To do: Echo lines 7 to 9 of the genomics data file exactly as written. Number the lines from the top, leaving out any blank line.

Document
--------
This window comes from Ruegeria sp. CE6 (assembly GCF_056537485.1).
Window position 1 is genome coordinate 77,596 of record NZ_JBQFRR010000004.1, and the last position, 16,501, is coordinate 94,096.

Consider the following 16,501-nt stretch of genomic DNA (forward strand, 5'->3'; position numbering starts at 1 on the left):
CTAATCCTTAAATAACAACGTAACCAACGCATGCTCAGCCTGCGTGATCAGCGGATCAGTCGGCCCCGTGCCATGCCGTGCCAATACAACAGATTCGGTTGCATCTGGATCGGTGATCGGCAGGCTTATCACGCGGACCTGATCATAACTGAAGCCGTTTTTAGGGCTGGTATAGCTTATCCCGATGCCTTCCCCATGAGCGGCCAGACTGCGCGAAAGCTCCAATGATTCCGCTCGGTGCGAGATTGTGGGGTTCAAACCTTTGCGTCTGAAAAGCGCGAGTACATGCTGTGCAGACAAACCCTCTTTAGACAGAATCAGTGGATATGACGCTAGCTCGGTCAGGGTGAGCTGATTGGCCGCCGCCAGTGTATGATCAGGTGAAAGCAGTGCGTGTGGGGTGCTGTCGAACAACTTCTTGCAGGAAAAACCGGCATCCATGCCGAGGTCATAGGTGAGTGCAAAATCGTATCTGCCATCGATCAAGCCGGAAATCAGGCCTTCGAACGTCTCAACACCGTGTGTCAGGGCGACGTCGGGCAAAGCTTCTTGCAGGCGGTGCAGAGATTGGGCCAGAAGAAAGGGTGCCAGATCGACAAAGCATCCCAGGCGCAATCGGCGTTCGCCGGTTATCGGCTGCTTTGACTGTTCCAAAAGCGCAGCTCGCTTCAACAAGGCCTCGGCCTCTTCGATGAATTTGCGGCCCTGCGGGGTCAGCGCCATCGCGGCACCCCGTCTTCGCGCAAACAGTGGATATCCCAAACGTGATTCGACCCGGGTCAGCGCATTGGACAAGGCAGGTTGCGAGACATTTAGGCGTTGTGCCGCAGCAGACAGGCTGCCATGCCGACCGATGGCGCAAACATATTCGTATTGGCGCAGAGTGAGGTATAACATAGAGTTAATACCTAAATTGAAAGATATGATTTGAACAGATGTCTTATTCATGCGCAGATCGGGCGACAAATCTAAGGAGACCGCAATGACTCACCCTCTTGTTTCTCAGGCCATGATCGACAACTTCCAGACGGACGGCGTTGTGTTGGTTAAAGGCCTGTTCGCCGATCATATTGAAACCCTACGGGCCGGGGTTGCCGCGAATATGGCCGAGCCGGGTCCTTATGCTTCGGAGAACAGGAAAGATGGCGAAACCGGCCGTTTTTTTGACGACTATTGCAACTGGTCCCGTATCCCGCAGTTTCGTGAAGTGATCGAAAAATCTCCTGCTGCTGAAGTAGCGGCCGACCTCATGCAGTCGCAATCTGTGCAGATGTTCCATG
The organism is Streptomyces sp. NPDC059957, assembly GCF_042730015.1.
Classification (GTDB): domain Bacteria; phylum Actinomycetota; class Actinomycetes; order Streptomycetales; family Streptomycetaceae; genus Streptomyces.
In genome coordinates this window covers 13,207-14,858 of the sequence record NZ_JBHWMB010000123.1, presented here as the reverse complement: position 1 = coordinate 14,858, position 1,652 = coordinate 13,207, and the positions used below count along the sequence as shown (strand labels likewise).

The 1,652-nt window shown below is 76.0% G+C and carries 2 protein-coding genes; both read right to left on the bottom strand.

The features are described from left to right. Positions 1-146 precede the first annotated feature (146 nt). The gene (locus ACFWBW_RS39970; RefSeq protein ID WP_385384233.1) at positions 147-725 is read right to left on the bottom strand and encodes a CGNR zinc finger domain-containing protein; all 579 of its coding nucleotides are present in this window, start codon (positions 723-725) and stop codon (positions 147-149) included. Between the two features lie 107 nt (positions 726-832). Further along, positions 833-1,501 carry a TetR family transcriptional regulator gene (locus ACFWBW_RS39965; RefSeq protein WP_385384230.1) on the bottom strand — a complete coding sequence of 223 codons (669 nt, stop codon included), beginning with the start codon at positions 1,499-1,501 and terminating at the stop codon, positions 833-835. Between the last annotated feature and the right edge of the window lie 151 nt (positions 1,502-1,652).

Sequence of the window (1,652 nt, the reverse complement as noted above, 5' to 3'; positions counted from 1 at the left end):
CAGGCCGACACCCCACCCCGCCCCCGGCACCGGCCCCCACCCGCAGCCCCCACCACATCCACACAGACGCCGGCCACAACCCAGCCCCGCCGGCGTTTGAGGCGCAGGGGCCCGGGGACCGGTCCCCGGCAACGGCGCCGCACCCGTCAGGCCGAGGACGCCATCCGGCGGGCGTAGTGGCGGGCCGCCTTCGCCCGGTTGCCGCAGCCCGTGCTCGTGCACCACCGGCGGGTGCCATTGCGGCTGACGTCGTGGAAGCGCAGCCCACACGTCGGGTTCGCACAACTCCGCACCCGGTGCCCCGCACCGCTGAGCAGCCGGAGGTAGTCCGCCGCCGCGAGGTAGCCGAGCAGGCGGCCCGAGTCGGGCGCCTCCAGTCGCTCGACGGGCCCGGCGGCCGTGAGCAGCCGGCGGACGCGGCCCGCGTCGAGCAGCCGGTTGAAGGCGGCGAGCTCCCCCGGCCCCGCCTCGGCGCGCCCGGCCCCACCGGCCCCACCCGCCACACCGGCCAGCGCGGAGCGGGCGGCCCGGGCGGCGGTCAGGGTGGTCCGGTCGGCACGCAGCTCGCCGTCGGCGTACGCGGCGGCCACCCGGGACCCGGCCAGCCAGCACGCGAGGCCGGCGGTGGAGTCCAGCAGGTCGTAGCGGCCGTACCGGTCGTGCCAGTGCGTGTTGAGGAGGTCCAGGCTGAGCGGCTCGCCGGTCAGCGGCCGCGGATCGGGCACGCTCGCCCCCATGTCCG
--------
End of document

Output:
In genome coordinates this window covers 13,207-14,858 of the sequence record NZ_JBHWMB010000123.1, presented here as the reverse complement: position 1 = coordinate 14,858, position 1,652 = coordinate 13,207, and the positions used below count along the sequence as shown (strand labels likewise).

The 1,652-nt window shown below is 76.0% G+C and carries 2 protein-coding genes; both read right to left on the bottom strand.

The features are described from left to right. Positions 1-146 precede the first annotated feature (146 nt). The gene (locus ACFWBW_RS39970; RefSeq protein ID WP_385384233.1) at positions 147-725 is read right to left on the bottom strand and encodes a CGNR zinc finger domain-containing protein; all 579 of its coding nucleotides are present in this window, start codon (positions 723-725) and stop codon (positions 147-149) included. Between the two features lie 107 nt (positions 726-832). Further along, positions 833-1,501 carry a TetR family transcriptional regulator gene (locus ACFWBW_RS39965; RefSeq protein WP_385384230.1) on the bottom strand — a complete coding sequence of 223 codons (669 nt, stop codon included), beginning with the start codon at positions 1,499-1,501 and terminating at the stop codon, positions 833-835. Between the last annotated feature and the right edge of the window lie 151 nt (positions 1,502-1,652).